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Introduction to Design of Experiments - Webinar

  • ID: 4061752
  • Webinar
  • March 2017
  • Region: Global
  • 60 Minutes
  • NetZealous LLC
25 % OFF
until Nov 30th 2021
The purpose of a designed experiment is to distinguish between random chance (luck) and genuine effects of an experimental treatment versus a control, or genuine differences between choices of materials, machines,methods, or other factors from the familiar cause and effect diagram. That is, if an improvement team identifies the choice of material,e.g. from one of three suppliers,as a possible factor that affects the outgoing quality,DOE can prove beyond a quantifiable reasonable doubt that it does. This reasonable doubt is known as the significance level in hypothesis testing.

Hypothesis testing is the foundation not only of DOE but also statistical process control (SPC) and acceptance sampling. This takeaway from the presentation will therefore equip the attendee to understand not only DOE but also SPC and quality acceptance sampling plans. The null or initial hypothesis-'null' means 'nothing'-is that there is no difference between the control and the experiment, or that choice of level (e.g. material supplier A, B,or C) in a factor (material) has no effect on the response variable, which is often the CTQ characteristic. The null hypothesis corresponds to the presumption of innocence in a criminal trial.

The alternate hypothesis,which must be proven beyond a reasonable doubt, is that there is an effect.We can, in statistics, quantify this reasonable doubt as the Type I risk or significance level, which is typically but not necessarily 5%. It is the risk of concluding wrongly that there is an effect when there is none,i.e.'the boy who cried wolf.' It is also vital to exclude extraneous variation sources from the experiment, which leads to the concepts of randomization and blocking. More data are always better, which adds the concept of replication. DOE recognizes, however, that data are not free, so experiments are always designed to get the most information out of as few data as possible.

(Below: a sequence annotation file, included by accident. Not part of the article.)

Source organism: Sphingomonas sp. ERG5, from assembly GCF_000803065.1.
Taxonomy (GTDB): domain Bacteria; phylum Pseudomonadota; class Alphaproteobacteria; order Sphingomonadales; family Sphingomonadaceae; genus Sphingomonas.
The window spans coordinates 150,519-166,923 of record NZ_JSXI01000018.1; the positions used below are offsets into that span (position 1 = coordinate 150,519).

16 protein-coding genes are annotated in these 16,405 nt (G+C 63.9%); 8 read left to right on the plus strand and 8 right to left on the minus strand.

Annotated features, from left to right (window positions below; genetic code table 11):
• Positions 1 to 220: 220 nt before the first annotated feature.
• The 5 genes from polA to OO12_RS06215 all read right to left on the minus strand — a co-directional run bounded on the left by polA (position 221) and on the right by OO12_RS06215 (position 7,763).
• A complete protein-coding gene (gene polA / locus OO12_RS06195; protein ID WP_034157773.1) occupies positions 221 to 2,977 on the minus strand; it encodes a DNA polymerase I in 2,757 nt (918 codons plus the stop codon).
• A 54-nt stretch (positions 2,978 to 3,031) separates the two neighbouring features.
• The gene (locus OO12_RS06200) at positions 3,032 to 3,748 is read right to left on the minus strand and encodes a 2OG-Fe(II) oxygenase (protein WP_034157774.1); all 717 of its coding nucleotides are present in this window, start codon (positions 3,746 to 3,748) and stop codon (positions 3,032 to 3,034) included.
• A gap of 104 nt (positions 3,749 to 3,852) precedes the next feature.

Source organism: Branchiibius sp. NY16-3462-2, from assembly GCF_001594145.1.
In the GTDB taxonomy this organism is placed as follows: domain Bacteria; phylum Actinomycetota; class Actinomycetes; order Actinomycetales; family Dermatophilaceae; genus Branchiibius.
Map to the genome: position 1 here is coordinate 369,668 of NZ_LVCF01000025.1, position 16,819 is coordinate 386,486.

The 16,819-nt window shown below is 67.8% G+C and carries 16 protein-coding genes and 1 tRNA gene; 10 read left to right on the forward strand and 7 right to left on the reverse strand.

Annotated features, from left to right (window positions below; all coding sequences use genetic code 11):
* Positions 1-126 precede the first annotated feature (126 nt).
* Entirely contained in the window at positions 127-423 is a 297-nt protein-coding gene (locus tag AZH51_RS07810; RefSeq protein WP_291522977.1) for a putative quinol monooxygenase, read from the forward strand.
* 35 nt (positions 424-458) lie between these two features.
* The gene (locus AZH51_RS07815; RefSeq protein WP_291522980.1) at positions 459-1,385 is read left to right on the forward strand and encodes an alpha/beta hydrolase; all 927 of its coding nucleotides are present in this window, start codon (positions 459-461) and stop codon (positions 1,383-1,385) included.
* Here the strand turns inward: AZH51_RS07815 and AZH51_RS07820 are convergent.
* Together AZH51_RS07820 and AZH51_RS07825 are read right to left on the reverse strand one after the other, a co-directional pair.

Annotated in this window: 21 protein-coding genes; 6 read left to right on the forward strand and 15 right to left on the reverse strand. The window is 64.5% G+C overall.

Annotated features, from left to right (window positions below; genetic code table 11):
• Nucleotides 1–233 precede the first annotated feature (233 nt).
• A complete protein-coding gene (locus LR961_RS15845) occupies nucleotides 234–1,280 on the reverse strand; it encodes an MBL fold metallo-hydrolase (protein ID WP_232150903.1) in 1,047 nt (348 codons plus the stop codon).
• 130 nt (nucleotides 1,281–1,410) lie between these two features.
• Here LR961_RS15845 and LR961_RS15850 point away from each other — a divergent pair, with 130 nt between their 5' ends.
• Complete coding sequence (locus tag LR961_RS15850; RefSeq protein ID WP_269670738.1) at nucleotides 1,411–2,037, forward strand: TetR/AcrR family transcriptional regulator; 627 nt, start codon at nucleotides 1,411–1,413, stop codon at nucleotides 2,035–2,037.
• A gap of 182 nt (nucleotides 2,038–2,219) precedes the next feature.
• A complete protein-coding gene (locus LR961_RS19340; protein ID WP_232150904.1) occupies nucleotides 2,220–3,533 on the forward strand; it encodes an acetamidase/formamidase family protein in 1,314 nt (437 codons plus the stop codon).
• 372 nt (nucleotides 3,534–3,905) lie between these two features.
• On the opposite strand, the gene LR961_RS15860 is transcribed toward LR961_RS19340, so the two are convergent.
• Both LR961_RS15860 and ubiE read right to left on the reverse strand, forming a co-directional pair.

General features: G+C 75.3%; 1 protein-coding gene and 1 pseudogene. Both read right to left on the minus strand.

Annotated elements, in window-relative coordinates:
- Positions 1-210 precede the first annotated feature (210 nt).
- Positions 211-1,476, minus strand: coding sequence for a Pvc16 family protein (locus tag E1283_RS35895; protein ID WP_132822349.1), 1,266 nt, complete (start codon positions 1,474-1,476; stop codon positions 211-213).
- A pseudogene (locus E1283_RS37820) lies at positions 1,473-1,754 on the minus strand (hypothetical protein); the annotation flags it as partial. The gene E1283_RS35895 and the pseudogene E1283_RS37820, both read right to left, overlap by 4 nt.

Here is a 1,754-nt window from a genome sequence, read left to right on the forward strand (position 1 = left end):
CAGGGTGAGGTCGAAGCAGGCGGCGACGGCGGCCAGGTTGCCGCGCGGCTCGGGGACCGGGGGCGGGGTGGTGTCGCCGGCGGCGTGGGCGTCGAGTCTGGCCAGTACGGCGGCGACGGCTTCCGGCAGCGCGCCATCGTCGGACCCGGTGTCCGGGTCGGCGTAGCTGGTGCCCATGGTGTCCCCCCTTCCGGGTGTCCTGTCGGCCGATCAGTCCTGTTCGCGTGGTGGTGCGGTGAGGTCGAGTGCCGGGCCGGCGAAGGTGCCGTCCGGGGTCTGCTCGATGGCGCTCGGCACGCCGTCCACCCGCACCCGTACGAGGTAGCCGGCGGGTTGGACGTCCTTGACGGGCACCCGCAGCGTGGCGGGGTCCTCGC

There is a huge difference between a well-designed and a poorly-designed experiment. Frederick Winslow Taylor described a metal-cutting experiment that took about 20 years and cost millions of dollars in today's money because industrial statistics had yet to be invented when this experiment was performed. On the other hand, a modern pharmaceutical firm performed a far more complex experiment in roughly 4 weeks, and time to market is very important in this industry.

Why should you Attend?: A scientifically designed experiment economizes on time and material resources, and it returns actionable results in terms of root cause analysis. That is, DOE can identify the root cause of a problem to support corrective and preventive action (CAPA).It can also play a central role in process improvement by identifying and optimizing the factors that influence the critical to quality (CTQ) product characteristic.

While a one hour webinar cannot take the place of a college-level statistics course, it can equip the attendee to understand the basics of experimental design including selection of an adequate sample size, and exclusion of extraneous variation sources from the experiment. The attendee will also learn how to interpret an experiment's results in terms of its significance level, or the chance that observed differences between the control and the experiment are due solely to random variation or luck. The attendee will therefore be well equipped to work with Six Sigma Green and Black Belts, industrial statisticians, quality engineers,and similar subject matter experts to understand an experiment's design and its results.

Areas Covered in the Session:

Economic benefits of DOE
Hypothesis testing: the foundation of DOE,SPC,and acceptance sampling
Null and alternate hypothesis
Type I or alpha risk of concluding wrongly that the experiment differs from the control (or that a process is out of control, or that an acceptable production lot should be rejected)
Type II or beta risk of not detecting a difference between the control and the experiment, not detecting an out of control condition, and accepting a production lot that should be rejected
Factors, levels, and interactions
Interaction = 'the whole is greater or less than the sum of its parts.' One variable at a time experiments cannot detect interactions.

Randomization and blocking exclude extraneous variation sources from the experiment.

Replication means taking multiple measurements to increase the experiment's power.

Interpret the experiment's results in terms of the significance level, or quantifiable 'reasonable doubt' that the experiment differs from the control.
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  • William A. Levinson William A. Levinson,
    Principal Consultant ,
    Levinson Productivity Systems


    William A. Levinson, P.E., is the principal of Levinson Productivity Systems, P.C. He is an ASQ Fellow, Certified Quality Engineer, Quality Auditor, Quality Manager, Reliability Engineer, and Six Sigma Black Belt. He is also the author of several books on quality, productivity, and management, of which the most recent is The Expanded and Annotated My Life and Work: Henry Ford's Universal Code for World-Class Success.

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